Thursday, the Supreme Court ruled that most provisions of the Affordable Care Act were constitutional, as the controversial “individual mandate” fell under the power of Congress to levy a tax. Apopleptic critics such as State Representative Dan Gordon got on Twitter to vent their frustrations and put their big stinkin’ feet right into their big stinkin’ mouths.
However, that cliched metaphor doesn’t quite capture The Dan Gordon’s fecal mouthful. As a State Representative, no one really cares, and he has gotten away with worse multiple times. Known for Stolen Valor, Homophobia, Drunk Driving, Assault and Battery, and his affiliation with Anonymous, The Rep Dan is now known for his stark gullibility and abject failure at understanding the most basic workings of the Internet.
In the heat of The Dan Gordon’s rage over the Supreme Court decision, @YourAnonInc, a terribly obvious parody account openly controlled by Chronicle.SU, tweeted the following: “@RepDanGordon http://supremecourt.us #TangoDown Join #OpLiberty Please RT #Anonymous.” Dan’s response was a hasty retweet followed by an independent endorsement of the ongoing “operation.” There’s a lot of jargon here that might not make sense to those who aren’t involved in Twitter or Anonymous culture, so I’ll spell it out, especially for the Rhode Island State legislators who must be sick of this stain on their honor.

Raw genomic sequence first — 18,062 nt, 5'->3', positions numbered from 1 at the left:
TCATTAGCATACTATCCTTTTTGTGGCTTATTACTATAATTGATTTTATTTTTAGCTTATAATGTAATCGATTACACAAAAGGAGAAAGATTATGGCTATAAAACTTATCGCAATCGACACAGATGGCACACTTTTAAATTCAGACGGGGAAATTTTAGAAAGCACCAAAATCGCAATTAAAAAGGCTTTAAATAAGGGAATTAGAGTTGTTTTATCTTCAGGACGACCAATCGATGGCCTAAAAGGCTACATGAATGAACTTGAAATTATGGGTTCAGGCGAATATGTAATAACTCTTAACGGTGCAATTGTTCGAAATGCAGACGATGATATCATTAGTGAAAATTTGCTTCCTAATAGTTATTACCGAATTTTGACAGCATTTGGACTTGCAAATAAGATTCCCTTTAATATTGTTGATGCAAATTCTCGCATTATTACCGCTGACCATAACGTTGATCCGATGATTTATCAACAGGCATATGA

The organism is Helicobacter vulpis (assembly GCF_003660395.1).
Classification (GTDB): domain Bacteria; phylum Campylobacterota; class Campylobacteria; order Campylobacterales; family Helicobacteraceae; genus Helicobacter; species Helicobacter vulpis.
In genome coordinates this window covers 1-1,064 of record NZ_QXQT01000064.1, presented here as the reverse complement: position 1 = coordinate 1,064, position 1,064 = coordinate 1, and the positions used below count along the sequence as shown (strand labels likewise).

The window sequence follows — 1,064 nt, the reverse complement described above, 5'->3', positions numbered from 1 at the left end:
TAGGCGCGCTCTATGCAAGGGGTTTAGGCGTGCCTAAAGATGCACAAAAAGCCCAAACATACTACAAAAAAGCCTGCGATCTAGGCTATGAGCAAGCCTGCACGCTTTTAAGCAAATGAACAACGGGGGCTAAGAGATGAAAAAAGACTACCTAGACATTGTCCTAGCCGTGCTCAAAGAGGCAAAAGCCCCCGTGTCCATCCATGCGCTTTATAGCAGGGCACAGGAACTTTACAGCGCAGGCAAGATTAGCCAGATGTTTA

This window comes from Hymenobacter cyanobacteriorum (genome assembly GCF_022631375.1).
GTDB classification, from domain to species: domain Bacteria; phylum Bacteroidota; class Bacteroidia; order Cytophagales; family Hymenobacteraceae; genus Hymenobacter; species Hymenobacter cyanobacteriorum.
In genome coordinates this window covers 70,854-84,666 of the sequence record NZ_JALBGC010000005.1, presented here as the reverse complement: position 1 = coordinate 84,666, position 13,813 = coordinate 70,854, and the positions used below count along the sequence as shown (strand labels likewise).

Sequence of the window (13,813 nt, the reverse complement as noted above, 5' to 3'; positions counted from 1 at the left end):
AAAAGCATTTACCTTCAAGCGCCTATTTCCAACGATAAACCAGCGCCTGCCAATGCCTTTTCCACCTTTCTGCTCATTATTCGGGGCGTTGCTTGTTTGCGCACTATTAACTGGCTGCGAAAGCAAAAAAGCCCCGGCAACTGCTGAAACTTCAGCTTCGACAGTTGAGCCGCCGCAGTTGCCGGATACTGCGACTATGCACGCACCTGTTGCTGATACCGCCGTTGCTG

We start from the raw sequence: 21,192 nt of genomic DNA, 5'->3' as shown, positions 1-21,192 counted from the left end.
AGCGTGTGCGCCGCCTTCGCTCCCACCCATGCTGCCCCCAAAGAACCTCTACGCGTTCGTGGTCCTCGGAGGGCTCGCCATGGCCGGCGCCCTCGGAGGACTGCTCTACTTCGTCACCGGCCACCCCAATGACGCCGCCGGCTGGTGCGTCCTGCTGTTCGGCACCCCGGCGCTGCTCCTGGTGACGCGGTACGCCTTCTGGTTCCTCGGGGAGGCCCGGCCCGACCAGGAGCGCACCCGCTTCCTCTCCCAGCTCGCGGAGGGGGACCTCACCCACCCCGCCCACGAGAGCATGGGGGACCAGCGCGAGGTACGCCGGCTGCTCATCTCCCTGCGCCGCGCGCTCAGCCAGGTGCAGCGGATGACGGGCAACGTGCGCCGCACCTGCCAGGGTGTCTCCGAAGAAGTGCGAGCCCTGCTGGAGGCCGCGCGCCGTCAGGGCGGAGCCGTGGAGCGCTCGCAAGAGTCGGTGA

“Tango Down” is an expression popularized by “th3j35t3r,” which refers to a Distributed Denial of Service attack (DDoS), in which a web site is maliciously overloaded with traffic until it can no longer provide service. There were no DDoS attacks in response to the Supreme Court’s ruling, and http://supremecourt.us is a nonexistent web site. It is not even under the official .gov domain extension, another simple point that would have tipped off anyone with the least bit of web savvy. The hashtag #OpLiberty refers to the nonexistent group of people carrying out these nonexistent attacks on the nonexistent web site, which also serves as a hyperlink to their ongoing discussion. Had Gordon, or anyone, clicked that hyperlink, he would have instantly found that no such discussion exists.
Gordon’s incapacity to verify facts and simply use the Internet is frankly hilarious, but that’s a fairly common thing for legislators. It’s just not fair to expect people of his age to display a competent level of Internet savvy. While he does posture himself as a member of Anonymous, most have long known this to be a total front. What’s shocking is his ringing personal endorsement of what he thought was a cyberattack on the Supreme Court, the body directly responsible for ultimate interpretation of the laws he’s supposed to be legislating. It may have all been a pathetically simple ruse, but his intentions couldn’t have been more clear. Representative Dan Gordon has zero respect for the highest Judicial body in this country. Furthermore, he’d go so far as participating in attacks on their web site which, by their very nature, rely on promotion via social media.